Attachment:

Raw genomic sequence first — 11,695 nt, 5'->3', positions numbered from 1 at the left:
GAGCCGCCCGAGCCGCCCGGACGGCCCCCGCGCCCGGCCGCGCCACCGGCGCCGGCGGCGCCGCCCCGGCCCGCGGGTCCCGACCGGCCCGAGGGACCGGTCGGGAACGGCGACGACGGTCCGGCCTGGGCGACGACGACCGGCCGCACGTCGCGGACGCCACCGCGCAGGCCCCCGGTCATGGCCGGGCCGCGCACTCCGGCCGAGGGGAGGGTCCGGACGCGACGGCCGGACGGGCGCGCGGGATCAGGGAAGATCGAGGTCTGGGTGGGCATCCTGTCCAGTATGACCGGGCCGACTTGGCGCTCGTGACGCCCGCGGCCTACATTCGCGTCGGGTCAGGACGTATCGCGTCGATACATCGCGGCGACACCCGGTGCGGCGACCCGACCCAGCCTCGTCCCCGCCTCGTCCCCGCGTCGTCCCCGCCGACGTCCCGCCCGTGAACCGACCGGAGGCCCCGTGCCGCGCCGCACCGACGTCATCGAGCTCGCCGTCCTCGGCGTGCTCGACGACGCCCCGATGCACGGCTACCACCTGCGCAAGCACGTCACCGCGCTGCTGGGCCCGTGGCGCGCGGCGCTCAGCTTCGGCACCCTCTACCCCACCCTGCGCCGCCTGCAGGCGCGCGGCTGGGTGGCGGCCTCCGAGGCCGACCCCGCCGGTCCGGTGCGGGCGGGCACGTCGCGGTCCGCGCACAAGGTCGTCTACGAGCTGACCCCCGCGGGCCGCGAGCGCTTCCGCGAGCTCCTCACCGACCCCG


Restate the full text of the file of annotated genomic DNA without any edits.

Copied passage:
Raw genomic sequence first — 11,695 nt, 5'->3', positions numbered from 1 at the left:
GAGCCGCCCGAGCCGCCCGGACGGCCCCCGCGCCCGGCCGCGCCACCGGCGCCGGCGGCGCCGCCCCGGCCCGCGGGTCCCGACCGGCCCGAGGGACCGGTCGGGAACGGCGACGACGGTCCGGCCTGGGCGACGACGACCGGCCGCACGTCGCGGACGCCACCGCGCAGGCCCCCGGTCATGGCCGGGCCGCGCACTCCGGCCGAGGGGAGGGTCCGGACGCGACGGCCGGACGGGCGCGCGGGATCAGGGAAGATCGAGGTCTGGGTGGGCATCCTGTCCAGTATGACCGGGCCGACTTGGCGCTCGTGACGCCCGCGGCCTACATTCGCGTCGGGTCAGGACGTATCGCGTCGATACATCGCGGCGACACCCGGTGCGGCGACCCGACCCAGCCTCGTCCCCGCCTCGTCCCCGCGTCGTCCCCGCCGACGTCCCGCCCGTGAACCGACCGGAGGCCCCGTGCCGCGCCGCACCGACGTCATCGAGCTCGCCGTCCTCGGCGTGCTCGACGACGCCCCGATGCACGGCTACCACCTGCGCAAGCACGTCACCGCGCTGCTGGGCCCGTGGCGCGCGGCGCTCAGCTTCGGCACCCTCTACCCCACCCTGCGCCGCCTGCAGGCGCGCGGCTGGGTGGCGGCCTCCGAGGCCGACCCCGCCGGTCCGGTGCGGGCGGGCACGTCGCGGTCCGCGCACAAGGTCGTCTACGAGCTGACCCCCGCGGGCCGCGAGCGCTTCCGCGAGCTCCTCACCGACCCCG